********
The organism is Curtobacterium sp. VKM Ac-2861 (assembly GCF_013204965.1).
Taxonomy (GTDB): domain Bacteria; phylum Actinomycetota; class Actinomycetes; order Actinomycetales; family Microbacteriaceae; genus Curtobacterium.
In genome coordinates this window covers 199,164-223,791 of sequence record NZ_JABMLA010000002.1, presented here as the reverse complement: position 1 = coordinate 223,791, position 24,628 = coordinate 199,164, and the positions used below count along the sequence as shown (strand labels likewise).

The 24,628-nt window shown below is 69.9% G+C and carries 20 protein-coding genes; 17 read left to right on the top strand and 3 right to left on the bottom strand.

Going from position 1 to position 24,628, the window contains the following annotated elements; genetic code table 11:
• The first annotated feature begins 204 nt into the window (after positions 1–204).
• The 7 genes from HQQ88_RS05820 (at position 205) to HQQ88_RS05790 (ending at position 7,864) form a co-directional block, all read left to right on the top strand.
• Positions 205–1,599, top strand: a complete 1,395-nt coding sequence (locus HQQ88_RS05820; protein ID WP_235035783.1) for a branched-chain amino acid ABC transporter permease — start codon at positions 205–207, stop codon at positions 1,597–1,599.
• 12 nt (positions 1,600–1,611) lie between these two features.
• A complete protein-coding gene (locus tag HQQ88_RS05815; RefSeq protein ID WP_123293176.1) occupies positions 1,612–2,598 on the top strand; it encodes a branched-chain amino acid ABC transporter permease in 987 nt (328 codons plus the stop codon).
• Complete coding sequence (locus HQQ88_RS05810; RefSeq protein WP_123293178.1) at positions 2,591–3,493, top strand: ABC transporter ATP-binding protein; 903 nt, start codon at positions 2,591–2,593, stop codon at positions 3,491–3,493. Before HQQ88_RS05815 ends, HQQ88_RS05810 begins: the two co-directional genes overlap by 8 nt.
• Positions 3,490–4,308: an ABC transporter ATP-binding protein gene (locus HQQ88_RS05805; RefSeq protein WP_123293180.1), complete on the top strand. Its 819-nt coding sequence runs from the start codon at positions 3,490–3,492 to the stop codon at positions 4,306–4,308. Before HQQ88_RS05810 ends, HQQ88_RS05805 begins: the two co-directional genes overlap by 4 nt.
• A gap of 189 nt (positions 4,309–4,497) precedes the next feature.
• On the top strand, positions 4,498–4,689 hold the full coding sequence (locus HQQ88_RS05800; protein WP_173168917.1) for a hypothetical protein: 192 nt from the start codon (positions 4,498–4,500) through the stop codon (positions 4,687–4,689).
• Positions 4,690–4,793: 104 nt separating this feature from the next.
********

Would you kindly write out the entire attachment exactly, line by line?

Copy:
The organism is Curtobacterium sp. VKM Ac-2861 (assembly GCF_013204965.1).
Taxonomy (GTDB): domain Bacteria; phylum Actinomycetota; class Actinomycetes; order Actinomycetales; family Microbacteriaceae; genus Curtobacterium.
In genome coordinates this window covers 199,164-223,791 of sequence record NZ_JABMLA010000002.1, presented here as the reverse complement: position 1 = coordinate 223,791, position 24,628 = coordinate 199,164, and the positions used below count along the sequence as shown (strand labels likewise).

The 24,628-nt window shown below is 69.9% G+C and carries 20 protein-coding genes; 17 read left to right on the top strand and 3 right to left on the bottom strand.

Going from position 1 to position 24,628, the window contains the following annotated elements; genetic code table 11:
• The first annotated feature begins 204 nt into the window (after positions 1–204).
• The 7 genes from HQQ88_RS05820 (at position 205) to HQQ88_RS05790 (ending at position 7,864) form a co-directional block, all read left to right on the top strand.
• Positions 205–1,599, top strand: a complete 1,395-nt coding sequence (locus HQQ88_RS05820; protein ID WP_235035783.1) for a branched-chain amino acid ABC transporter permease — start codon at positions 205–207, stop codon at positions 1,597–1,599.
• 12 nt (positions 1,600–1,611) lie between these two features.
• A complete protein-coding gene (locus tag HQQ88_RS05815; RefSeq protein ID WP_123293176.1) occupies positions 1,612–2,598 on the top strand; it encodes a branched-chain amino acid ABC transporter permease in 987 nt (328 codons plus the stop codon).
• Complete coding sequence (locus HQQ88_RS05810; RefSeq protein WP_123293178.1) at positions 2,591–3,493, top strand: ABC transporter ATP-binding protein; 903 nt, start codon at positions 2,591–2,593, stop codon at positions 3,491–3,493. Before HQQ88_RS05815 ends, HQQ88_RS05810 begins: the two co-directional genes overlap by 8 nt.
• Positions 3,490–4,308: an ABC transporter ATP-binding protein gene (locus HQQ88_RS05805; RefSeq protein WP_123293180.1), complete on the top strand. Its 819-nt coding sequence runs from the start codon at positions 3,490–3,492 to the stop codon at positions 4,306–4,308. Before HQQ88_RS05810 ends, HQQ88_RS05805 begins: the two co-directional genes overlap by 4 nt.
• A gap of 189 nt (positions 4,309–4,497) precedes the next feature.
• On the top strand, positions 4,498–4,689 hold the full coding sequence (locus HQQ88_RS05800; protein WP_173168917.1) for a hypothetical protein: 192 nt from the start codon (positions 4,498–4,500) through the stop codon (positions 4,687–4,689).
• Positions 4,690–4,793: 104 nt separating this feature from the next.